There was no sex and book store in St. John’s. So they started one

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Robin Follett and Pepper teamed up to open a new independent store Prude in Downtown St. Johns. (Submitted by Kelsey Stasiac)

While many Canadian cities have at least one well-known book and sex shop – spaces often seen as community centers and important sources of radical literature – Saint John lacks one.

So far.

Prude, a bookstore and sexual wellness shop owned by artists and gay people, opened its doors in downtown St. Johns during the winter. It runs from a small space on Clift’s-Baird’s Cove, one of the smaller streets that connects Water Street with Harbor Drive.

Robin Follett, co-owner, who opens the store with a photographer named, said, “Our customer is likely someone who hasn’t always felt comfortable in traditional sex shops. Maybe the industry in general hasn’t felt fun or welcome.” Pepper.

“We want to make space for them.”

Brod takes a holistic approach to sexuality. Follett and Pepper believe that a wide range of factors such as having a comfortable home space, staying active, staying intellectually stimulated and staying in your community can positively influence your sexual experiences.

The selection of items for sale in the comfortable store reflects their holistic approach to sexual health, along with an event program designed to bring people together.

Prude opened this winter on Clift’s-Baird’s Cove, just off Water Street in downtown St. Johns. (John Joshua / CBC)

The name Prude is a shy joke and a serious invitation for people who might not think of themselves as particularly open to go in and browse or participate in some of the store’s software.

Follett said, “We love all of the products we have and that’s part of it, but we really want it to be more than just a store.”

“We want to create a space and community, in a fun and interactive place where people can talk, explore and excite.”

Prude’s owners aim to provide a comfortable place where customers can shop and ask questions about their products. (Submitted by Kelsey Stasiac)

Prude carries a small but curated collection of high-quality sex toys produced by companies that manufacture and market their toys to be more inclusive of a range of genders and relationship types.

Follett says the pandemic has seen many people trying online dating and long-distance relationships, a trend the sexual wellness industry has been quick to respond to with new and innovative games designed to help facilitate these connections.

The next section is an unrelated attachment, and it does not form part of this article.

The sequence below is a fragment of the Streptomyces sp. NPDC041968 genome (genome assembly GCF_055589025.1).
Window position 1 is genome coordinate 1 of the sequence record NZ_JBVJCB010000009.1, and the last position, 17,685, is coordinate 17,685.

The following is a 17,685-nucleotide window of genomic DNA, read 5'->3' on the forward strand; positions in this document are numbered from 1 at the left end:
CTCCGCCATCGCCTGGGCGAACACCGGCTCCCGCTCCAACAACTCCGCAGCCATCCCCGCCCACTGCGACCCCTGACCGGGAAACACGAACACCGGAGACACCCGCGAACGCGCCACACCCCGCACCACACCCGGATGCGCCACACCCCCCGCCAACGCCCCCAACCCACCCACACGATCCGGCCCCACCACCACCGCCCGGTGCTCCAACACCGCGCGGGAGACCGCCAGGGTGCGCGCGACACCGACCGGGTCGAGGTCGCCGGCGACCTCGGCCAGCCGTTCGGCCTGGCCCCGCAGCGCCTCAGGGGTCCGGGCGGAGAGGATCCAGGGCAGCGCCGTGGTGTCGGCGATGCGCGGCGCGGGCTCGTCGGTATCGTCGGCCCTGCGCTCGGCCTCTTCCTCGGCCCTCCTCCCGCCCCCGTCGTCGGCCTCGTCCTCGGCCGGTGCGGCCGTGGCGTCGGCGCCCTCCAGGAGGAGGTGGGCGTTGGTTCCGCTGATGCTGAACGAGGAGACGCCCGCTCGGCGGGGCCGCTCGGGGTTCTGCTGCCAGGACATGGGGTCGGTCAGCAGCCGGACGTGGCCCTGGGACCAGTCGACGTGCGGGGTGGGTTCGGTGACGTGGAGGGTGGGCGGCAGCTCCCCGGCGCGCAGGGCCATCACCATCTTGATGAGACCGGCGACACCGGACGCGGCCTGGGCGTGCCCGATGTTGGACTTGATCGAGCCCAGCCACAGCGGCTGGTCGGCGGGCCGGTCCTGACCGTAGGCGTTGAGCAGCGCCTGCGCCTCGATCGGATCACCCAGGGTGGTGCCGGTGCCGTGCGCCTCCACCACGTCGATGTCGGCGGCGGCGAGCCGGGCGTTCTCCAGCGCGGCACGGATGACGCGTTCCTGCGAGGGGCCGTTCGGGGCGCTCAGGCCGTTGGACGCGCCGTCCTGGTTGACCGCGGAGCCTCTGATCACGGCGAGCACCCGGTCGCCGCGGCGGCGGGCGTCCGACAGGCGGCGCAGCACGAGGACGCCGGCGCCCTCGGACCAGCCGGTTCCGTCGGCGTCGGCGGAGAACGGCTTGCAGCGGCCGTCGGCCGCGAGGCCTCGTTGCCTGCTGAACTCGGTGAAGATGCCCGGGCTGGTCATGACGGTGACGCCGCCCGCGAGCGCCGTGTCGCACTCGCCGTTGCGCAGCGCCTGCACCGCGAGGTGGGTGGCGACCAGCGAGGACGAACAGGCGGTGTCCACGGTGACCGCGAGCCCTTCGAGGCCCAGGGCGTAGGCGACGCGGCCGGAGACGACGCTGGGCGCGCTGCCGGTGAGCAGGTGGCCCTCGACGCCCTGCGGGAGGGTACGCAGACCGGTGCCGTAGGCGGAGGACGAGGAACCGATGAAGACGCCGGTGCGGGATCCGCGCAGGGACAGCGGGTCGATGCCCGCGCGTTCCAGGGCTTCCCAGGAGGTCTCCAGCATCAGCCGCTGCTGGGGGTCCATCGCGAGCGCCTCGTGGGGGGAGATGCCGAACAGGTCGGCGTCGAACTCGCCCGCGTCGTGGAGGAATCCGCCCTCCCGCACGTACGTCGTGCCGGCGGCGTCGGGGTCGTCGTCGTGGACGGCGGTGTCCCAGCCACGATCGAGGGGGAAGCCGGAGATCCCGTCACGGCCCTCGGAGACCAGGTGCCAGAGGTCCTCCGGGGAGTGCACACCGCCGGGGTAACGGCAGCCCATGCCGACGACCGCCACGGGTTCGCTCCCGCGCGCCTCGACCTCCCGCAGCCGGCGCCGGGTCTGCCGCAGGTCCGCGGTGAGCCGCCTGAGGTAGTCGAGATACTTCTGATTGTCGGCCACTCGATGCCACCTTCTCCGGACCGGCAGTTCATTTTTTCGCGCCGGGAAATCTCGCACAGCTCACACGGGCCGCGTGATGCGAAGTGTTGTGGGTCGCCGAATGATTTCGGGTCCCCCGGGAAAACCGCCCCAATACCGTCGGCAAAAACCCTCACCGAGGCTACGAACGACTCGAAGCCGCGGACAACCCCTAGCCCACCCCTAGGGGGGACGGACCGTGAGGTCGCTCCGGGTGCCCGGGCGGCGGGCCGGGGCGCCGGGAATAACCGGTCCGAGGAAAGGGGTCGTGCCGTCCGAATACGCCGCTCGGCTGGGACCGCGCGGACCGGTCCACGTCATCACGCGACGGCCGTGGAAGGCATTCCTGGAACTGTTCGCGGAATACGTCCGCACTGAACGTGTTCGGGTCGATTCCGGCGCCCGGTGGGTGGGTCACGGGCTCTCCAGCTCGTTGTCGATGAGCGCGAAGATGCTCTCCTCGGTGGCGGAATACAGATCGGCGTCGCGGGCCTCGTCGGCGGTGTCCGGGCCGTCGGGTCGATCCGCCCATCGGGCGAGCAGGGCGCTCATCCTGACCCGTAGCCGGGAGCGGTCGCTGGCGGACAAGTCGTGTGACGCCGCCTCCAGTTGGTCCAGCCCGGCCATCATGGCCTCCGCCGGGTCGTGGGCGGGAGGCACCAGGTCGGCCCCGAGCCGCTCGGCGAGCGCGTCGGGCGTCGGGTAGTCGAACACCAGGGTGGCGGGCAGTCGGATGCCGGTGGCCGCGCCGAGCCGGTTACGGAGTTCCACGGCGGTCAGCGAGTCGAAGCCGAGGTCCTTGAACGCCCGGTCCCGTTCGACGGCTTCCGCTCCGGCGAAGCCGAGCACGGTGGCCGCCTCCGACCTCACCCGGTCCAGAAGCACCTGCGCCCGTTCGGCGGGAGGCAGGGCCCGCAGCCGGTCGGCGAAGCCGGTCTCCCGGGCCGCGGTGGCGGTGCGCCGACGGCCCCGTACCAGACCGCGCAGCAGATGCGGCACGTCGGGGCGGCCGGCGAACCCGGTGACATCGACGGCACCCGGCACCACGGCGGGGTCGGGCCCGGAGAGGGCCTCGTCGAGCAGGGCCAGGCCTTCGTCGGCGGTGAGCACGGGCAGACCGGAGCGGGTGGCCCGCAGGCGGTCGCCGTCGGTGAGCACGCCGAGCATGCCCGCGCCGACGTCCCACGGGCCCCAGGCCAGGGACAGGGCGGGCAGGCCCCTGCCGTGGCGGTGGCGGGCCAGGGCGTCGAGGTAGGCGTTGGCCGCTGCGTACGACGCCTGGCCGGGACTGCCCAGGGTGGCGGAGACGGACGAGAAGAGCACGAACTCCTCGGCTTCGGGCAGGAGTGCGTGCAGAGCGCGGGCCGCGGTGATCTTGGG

One example of this is We-Vibe, a series of games that can be played remotely in conjunction with a video chat application, available in Prude. The store will also carry items related to fertility and postpartum care, including affordable multi-pack pregnancy tests, ovulation tests and hot pads designed to relieve pain related to postpartum recovery.

Follett and Pepper felt the importance of having a brick and mortar store so people could come and see these intimate products in person. They wanted customers to be able to hold and recognize items in their hands.

Prude offers a selection of games, products, and literature ranging from contemporary erotica to non-fiction work on the rights of sex workers. (Submitted by Kelsey Stasiac)

They have chosen their location on Clift’s-Baird’s Cove in part because of having a small studio in the back where they can work on their own art practice. Follett studied fashion at Ryerson University and George Brown College. During her studies, she explored the use of leather and latex to make the work influenced by BDSM, comic, and drag cultures. Follett is interested in the intersections between sex and fashion and hopes to use Prude as a place to continue exploring the complex relationship between these two intimate styles of self-expression.

Prude customers will have the opportunity to get handcrafted, handcrafted Follett leather choke and belts in store. Pepper is a photographer and will use the space to document Follett’s creations.

Prude will also present a selection of literature ranging from contemporary erotica to nonfiction literature on the rights of sex workers, as well as progressive children’s books and literary fiction touching on questions about sexuality and sexuality. Owners will order books if customers order them as well, making the store a valuable resource at a time when there are few independent bookstores in the city.

Follett and Pepper also plan to program a number of events through the store, including workshops, panel discussions and – later – dance parties (all of which adhere to safety precautions for COVID-19). Follett will facilitate the initial workshop and consider making a tassel out of antique rabbit furs for the first session. The owners are open to sexual health-related topics in the workshops and panel discussions, and they said they love to hear from the community about the skills they want to learn and the ideas they want to hear being discussed.

Read more from CBC Newfoundland and Labrador

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